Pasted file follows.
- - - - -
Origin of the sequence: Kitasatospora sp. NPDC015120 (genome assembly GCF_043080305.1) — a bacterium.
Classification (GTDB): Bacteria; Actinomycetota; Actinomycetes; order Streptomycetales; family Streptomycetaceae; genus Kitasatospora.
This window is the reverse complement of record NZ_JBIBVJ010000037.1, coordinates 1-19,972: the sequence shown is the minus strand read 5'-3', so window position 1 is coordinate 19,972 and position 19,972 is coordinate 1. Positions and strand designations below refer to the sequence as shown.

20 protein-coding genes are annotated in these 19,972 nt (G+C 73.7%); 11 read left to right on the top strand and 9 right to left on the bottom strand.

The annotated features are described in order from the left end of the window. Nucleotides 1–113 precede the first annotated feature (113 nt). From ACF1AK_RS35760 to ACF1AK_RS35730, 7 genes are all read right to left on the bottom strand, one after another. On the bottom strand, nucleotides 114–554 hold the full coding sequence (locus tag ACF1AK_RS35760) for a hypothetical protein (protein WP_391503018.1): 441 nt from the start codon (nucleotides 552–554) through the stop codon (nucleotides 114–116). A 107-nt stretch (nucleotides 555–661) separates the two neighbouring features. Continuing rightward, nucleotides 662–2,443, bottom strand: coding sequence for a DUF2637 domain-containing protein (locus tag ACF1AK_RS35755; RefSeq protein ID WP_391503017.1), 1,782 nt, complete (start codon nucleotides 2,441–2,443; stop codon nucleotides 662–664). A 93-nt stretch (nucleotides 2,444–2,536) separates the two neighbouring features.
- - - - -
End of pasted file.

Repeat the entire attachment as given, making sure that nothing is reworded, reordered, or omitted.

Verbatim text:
Origin of the sequence: Kitasatospora sp. NPDC015120 (genome assembly GCF_043080305.1) — a bacterium.
Classification (GTDB): Bacteria; Actinomycetota; Actinomycetes; order Streptomycetales; family Streptomycetaceae; genus Kitasatospora.
This window is the reverse complement of record NZ_JBIBVJ010000037.1, coordinates 1-19,972: the sequence shown is the minus strand read 5'-3', so window position 1 is coordinate 19,972 and position 19,972 is coordinate 1. Positions and strand designations below refer to the sequence as shown.

20 protein-coding genes are annotated in these 19,972 nt (G+C 73.7%); 11 read left to right on the top strand and 9 right to left on the bottom strand.

The annotated features are described in order from the left end of the window. Nucleotides 1–113 precede the first annotated feature (113 nt). From ACF1AK_RS35760 to ACF1AK_RS35730, 7 genes are all read right to left on the bottom strand, one after another. On the bottom strand, nucleotides 114–554 hold the full coding sequence (locus tag ACF1AK_RS35760) for a hypothetical protein (protein WP_391503018.1): 441 nt from the start codon (nucleotides 552–554) through the stop codon (nucleotides 114–116). A 107-nt stretch (nucleotides 555–661) separates the two neighbouring features. Continuing rightward, nucleotides 662–2,443, bottom strand: coding sequence for a DUF2637 domain-containing protein (locus tag ACF1AK_RS35755; RefSeq protein ID WP_391503017.1), 1,782 nt, complete (start codon nucleotides 2,441–2,443; stop codon nucleotides 662–664). A 93-nt stretch (nucleotides 2,444–2,536) separates the two neighbouring features.